[1b] In his brief and during oral argument respondent relied on Schroeter v. Lowers (1968) 260 Cal. App. 2d 695 [67 Cal. Rptr. 270] for the proposition that a plaintiff's ignorance of a defendant's true name "must not be wilful ignorance, or such as might be removed by some inquiry or resort to information easily accessible." (Id., at p. 700.) This is not only dicta, since the plaintiff in Schroeter was not ignorant of a defendant's name, but it incorrectly states the law. In fact, our Supreme Court has expressly concluded that section 474 imposes no duty of inquiry. In Irving v. Carpentier, supra, the court explained, "[w]hether [the plaintiff's] ignorance is from misfortune or negligence, he is alike ignorant, and this is all the statute requires." (Irving v. Carpentier, supra, 70 Cal. at p. 26; Hoffman v. Keeton (1901) 132 Cal. 195, 197 [64 P. 264]; Munoz v. Purdy, supra, 91 Cal.App.3d at p. 947.) In light of this controlling Supreme Court authority we decline to follow Schroeter.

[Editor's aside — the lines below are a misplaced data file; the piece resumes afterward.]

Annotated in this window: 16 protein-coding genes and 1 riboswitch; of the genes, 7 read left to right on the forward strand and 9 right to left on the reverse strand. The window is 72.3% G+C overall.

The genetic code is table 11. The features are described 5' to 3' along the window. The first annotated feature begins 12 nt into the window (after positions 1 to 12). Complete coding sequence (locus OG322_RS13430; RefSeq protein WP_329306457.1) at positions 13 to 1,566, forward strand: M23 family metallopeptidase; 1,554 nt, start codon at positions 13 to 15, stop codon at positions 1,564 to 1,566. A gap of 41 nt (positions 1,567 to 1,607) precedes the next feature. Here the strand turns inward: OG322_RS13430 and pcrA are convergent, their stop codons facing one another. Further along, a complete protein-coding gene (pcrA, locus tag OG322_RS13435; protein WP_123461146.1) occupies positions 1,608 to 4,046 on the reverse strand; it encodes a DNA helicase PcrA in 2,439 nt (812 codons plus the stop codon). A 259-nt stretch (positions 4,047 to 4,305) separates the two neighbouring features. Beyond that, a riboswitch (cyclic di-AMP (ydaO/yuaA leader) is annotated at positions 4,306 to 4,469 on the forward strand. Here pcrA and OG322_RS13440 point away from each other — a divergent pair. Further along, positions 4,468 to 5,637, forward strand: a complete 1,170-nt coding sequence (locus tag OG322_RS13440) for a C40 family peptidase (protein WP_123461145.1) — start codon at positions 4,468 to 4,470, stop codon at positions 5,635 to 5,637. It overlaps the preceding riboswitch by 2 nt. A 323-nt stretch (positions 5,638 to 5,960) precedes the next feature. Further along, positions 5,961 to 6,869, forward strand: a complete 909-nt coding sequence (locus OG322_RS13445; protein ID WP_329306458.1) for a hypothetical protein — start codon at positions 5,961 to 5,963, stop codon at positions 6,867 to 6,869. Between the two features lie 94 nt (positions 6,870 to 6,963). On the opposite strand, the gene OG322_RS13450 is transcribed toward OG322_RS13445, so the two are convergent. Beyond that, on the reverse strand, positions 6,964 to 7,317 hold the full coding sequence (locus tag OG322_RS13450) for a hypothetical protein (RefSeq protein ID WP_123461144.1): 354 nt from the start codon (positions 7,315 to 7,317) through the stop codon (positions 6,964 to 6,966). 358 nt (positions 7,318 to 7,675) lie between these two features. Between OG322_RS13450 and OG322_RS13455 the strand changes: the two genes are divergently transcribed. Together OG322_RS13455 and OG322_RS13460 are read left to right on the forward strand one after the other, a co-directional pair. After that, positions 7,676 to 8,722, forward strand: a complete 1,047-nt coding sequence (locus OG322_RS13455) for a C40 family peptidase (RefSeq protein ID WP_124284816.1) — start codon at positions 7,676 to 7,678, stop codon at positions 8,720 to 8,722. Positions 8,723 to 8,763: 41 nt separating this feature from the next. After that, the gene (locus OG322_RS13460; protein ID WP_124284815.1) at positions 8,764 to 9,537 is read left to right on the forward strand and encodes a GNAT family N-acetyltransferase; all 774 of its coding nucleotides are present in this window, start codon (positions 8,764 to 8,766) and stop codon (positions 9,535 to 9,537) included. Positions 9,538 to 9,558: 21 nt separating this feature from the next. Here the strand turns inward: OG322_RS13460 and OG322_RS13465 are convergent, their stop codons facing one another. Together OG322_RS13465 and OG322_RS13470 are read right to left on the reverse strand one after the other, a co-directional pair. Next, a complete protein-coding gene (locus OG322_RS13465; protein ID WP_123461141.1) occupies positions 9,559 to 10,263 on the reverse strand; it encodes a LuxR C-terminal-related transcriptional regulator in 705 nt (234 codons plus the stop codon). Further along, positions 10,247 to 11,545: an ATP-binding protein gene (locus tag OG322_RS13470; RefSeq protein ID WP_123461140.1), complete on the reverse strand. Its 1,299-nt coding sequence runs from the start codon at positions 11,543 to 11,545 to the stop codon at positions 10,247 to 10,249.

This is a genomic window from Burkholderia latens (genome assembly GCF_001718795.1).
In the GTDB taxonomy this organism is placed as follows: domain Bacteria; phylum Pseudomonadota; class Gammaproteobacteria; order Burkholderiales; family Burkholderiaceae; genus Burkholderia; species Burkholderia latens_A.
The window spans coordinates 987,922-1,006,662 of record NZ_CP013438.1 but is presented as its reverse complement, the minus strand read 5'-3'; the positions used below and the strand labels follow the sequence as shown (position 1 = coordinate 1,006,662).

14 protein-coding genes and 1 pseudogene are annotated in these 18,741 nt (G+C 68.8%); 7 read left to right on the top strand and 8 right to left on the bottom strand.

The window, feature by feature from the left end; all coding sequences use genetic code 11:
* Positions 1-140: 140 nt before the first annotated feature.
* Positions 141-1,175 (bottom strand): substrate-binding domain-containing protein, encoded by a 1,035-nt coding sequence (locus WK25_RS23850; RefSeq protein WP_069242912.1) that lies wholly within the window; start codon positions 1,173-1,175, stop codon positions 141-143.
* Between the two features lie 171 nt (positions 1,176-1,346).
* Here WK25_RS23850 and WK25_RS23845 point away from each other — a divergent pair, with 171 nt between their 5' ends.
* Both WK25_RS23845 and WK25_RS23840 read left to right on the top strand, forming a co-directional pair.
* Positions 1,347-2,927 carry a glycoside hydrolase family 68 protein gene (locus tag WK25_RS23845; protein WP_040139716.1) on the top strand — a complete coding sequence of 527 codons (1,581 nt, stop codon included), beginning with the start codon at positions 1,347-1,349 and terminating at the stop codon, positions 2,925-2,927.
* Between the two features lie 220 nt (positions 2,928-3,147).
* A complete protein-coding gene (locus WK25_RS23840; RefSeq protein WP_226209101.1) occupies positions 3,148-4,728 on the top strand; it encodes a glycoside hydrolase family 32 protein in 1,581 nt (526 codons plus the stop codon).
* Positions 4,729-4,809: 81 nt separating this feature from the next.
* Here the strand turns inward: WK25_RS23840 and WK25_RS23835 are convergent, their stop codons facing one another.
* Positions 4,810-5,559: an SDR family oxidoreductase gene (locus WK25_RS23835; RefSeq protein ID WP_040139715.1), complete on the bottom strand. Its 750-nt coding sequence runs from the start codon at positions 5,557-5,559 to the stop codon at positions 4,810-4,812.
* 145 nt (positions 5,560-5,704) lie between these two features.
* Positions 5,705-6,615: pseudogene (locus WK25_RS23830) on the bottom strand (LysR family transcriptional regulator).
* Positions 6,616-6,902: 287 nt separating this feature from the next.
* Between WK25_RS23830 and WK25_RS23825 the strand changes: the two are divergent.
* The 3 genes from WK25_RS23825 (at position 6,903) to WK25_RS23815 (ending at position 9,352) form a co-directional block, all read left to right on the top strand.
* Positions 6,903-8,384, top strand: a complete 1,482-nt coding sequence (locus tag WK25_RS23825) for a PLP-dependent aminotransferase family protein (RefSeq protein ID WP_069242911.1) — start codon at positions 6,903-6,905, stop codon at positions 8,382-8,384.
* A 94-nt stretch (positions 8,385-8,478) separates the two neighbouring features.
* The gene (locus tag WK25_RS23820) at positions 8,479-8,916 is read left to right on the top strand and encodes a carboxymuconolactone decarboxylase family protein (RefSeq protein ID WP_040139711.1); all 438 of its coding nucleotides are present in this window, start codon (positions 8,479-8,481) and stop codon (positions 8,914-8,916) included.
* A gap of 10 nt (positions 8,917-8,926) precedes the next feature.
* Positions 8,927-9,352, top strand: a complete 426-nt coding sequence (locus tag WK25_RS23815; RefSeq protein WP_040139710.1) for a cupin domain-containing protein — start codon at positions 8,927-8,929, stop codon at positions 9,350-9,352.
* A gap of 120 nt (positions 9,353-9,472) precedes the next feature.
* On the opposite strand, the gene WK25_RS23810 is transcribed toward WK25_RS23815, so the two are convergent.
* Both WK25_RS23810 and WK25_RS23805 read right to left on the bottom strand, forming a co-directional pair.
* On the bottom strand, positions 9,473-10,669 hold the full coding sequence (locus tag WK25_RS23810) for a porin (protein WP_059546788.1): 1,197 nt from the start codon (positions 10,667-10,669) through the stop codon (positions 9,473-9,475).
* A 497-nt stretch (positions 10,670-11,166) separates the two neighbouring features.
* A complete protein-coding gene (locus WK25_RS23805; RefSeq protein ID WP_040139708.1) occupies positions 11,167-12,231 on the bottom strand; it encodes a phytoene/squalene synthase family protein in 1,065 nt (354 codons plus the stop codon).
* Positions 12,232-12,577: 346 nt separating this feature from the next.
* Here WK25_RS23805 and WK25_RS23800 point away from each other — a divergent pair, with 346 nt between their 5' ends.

In this case the trial court ignored the relevant Supreme Court cases and concluded appellant "had a duty of inquiry," and that "[s]he did ignore the fact that there was another party that she could have easily identified." [4b] The court apparently was under the erroneous impression that appellant could not employ section 474 if she acted negligently; however, California law clearly states that "... constructive or legal knowledge will not deprive [appellant] of the [section 474] remedy." (Sobeck & Associates, Inc. v. B & R Investments No. 24, supra, 215 Cal.App.3d at p. 867.) fn. 3 Clearly, if a plaintiff has no duty to exercise even "reasonable diligence" to discover a [20 Cal. App. 4th 489] defendant's name (Snoke v. Bolen, supra, 235 Cal.App.3d at p. 1432), he or she may act unreasonably in failing to ascertain a defendant's name and still claim the benefit of section 474. We thus cannot agree with our dissenting colleague's view that section 474 imposes on plaintiffs the obligation to discover " 'readily accessible' information." (Dis. opn., post, at p. 493.)